distribution and a low-stretch core, the Booster Big Fly shooting head turns over ”biggies” with ease. With integrated loops on both ends you’ll easily change leader and line.
This for sure is a line for big nasties, be it fish or fly.
Integrated loops and low-stretch core.
Length 8,8-9,0 m.
Float, Clear Intermediate and S III/ S IV. Line #8-9

Monday, 10 November 2008

A day Trouting

Don’t you just love those spur of the moment fishing trips that reap results at the end of the session. A friend arrived at my place yesterday totally out of the blue to ask if I would be interested in a bit of trout fishing. Saarijarvi was the destination which is a stocked trout lake some 65km away that has been fishing quite well these last few weeks.
In hindsite My 9” pike booster rod was a bit of an overkill but as I had never caught a trout on it I took it along for the day.
Conditions were perfect, Overcast with a light breeze and a decent chop on the water surface. I started with an orange waggler and it wasn’t long (maybe 8-10 casts) before I felt the line go tight and the reel started to scream.I was surprised how quickly the line in my stripping tray dissapeared, with Pike at least you get time to adjust yourself but this trouting lark was a whole new ball game.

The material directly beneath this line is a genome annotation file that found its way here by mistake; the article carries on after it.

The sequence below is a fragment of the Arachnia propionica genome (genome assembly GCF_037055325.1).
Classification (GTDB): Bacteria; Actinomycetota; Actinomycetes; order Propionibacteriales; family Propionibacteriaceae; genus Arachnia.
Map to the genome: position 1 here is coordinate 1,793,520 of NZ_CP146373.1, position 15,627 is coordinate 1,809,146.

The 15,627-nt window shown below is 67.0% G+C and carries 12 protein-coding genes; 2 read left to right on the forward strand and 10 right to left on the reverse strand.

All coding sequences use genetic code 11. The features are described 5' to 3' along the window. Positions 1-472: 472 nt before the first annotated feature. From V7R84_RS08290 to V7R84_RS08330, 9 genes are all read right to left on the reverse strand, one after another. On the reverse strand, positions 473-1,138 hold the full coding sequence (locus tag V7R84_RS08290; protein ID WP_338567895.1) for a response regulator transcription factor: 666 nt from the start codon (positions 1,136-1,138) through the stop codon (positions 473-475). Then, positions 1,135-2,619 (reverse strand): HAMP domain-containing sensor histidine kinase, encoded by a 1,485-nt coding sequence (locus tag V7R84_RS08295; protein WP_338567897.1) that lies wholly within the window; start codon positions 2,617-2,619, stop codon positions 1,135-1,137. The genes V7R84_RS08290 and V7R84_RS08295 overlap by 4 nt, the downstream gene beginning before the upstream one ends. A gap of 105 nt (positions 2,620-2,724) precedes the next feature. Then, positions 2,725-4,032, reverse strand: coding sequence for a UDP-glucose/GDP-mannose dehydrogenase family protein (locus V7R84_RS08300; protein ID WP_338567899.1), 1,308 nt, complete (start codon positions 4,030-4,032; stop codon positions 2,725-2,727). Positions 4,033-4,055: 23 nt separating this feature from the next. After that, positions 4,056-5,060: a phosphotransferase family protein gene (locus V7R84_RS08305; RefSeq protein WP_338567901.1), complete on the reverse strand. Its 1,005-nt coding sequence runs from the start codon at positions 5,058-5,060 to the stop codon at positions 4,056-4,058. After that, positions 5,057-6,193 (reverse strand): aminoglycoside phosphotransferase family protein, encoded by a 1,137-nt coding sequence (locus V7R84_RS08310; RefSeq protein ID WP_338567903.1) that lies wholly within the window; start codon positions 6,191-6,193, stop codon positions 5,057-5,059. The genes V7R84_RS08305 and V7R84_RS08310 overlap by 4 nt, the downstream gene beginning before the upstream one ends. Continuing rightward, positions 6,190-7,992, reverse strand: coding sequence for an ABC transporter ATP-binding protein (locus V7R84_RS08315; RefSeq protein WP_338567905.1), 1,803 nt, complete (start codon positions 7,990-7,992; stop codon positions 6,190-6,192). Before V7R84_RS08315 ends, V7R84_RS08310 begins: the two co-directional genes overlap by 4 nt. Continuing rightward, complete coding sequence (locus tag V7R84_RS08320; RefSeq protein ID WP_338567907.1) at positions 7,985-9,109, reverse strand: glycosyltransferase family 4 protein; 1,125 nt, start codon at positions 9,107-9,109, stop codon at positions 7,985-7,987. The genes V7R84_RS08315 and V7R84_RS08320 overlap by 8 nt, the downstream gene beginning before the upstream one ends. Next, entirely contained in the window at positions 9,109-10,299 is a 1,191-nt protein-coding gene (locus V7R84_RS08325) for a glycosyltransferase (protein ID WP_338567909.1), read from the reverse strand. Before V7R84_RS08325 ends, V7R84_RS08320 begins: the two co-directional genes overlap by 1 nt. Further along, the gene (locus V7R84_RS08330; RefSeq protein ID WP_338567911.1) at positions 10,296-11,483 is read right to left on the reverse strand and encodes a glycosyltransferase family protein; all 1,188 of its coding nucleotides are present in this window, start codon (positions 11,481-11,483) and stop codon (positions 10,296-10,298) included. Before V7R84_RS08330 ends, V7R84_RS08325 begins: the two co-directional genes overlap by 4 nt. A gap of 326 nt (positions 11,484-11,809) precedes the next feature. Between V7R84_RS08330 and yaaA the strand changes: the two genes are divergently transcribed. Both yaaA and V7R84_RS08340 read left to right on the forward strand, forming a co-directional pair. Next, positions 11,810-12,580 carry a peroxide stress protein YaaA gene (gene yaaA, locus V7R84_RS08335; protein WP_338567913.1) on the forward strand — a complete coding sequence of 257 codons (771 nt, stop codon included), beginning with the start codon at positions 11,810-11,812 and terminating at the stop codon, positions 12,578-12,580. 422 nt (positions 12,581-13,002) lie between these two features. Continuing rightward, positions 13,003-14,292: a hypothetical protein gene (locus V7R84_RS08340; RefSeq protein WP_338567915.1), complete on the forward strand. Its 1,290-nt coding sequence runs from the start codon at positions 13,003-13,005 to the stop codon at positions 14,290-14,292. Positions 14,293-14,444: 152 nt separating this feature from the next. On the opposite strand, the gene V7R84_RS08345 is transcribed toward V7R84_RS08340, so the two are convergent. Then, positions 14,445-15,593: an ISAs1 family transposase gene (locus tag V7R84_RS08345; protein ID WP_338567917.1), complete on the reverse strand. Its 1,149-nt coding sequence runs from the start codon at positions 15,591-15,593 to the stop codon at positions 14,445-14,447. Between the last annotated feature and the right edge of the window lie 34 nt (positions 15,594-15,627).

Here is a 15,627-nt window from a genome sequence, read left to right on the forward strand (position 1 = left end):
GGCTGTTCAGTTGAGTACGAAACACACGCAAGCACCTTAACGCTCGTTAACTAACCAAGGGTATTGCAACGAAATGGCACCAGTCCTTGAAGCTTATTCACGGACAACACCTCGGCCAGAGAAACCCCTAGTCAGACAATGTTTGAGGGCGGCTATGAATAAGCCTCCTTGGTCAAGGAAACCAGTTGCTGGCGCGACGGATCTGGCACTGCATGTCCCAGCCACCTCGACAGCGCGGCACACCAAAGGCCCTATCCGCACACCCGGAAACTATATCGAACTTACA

Anyway the three of us bagged 5 in total all between the 1.2kg bracket. And left rather content with ourselves. That evening around the fire with a few beers we slow smoked two on a board traditionally called Loimulohi.

Pike fly lines and Shooting heads

12 yrs ago when I begun my journey in to the world of pike fly fishing, there was very little technical information available for me to access so as to be able to determine what would be my best set up in targeting “Esox lucius”. Coupled with that there were very few fly-fishing companies at the time developing specific pike fly-fishing tackle.
But in just 10yrs due to the upsurge in the sports popularity in Europe, The States & In Canada much has been written about it & one can spend hours now reading informative articles by many of the sports first pioneers on how (through trial and error) they have developed their own ways and techniques in tackling Pike on the fly.
Although there were enough rods out there that would stand up to the rigors of pike fly-fishing It has been the development of specific pike fly-fishing lines and shooting heads by fly fishing companies that has helped in propelling the development of this sport.